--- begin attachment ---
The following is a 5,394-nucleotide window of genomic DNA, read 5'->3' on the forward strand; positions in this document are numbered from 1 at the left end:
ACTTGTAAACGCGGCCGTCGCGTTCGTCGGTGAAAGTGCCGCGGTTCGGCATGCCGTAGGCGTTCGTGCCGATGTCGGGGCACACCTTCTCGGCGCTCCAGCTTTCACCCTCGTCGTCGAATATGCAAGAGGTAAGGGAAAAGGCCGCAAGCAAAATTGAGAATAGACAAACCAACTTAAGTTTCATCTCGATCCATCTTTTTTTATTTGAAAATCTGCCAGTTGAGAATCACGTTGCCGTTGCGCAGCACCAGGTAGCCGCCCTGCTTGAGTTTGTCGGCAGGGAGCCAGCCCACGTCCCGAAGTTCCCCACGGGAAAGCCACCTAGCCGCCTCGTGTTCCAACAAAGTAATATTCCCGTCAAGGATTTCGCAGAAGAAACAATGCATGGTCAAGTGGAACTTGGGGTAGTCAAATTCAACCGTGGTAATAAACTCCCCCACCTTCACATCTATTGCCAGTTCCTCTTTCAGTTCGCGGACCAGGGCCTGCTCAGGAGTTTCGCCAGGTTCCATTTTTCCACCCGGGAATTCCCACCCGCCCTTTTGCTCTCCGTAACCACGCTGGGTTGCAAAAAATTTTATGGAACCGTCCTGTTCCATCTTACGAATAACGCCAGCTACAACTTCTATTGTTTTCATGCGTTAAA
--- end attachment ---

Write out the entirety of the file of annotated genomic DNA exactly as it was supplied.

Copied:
The following is a 5,394-nucleotide window of genomic DNA, read 5'->3' on the forward strand; positions in this document are numbered from 1 at the left end:
ACTTGTAAACGCGGCCGTCGCGTTCGTCGGTGAAAGTGCCGCGGTTCGGCATGCCGTAGGCGTTCGTGCCGATGTCGGGGCACACCTTCTCGGCGCTCCAGCTTTCACCCTCGTCGTCGAATATGCAAGAGGTAAGGGAAAAGGCCGCAAGCAAAATTGAGAATAGACAAACCAACTTAAGTTTCATCTCGATCCATCTTTTTTTATTTGAAAATCTGCCAGTTGAGAATCACGTTGCCGTTGCGCAGCACCAGGTAGCCGCCCTGCTTGAGTTTGTCGGCAGGGAGCCAGCCCACGTCCCGAAGTTCCCCACGGGAAAGCCACCTAGCCGCCTCGTGTTCCAACAAAGTAATATTCCCGTCAAGGATTTCGCAGAAGAAACAATGCATGGTCAAGTGGAACTTGGGGTAGTCAAATTCAACCGTGGTAATAAACTCCCCCACCTTCACATCTATTGCCAGTTCCTCTTTCAGTTCGCGGACCAGGGCCTGCTCAGGAGTTTCGCCAGGTTCCATTTTTCCACCCGGGAATTCCCACCCGCCCTTTTGCTCTCCGTAACCACGCTGGGTTGCAAAAAATTTTATGGAACCGTCCTGTTCCATCTTACGAATAACGCCAGCTACAACTTCTATTGTTTTCATGCGTTAAA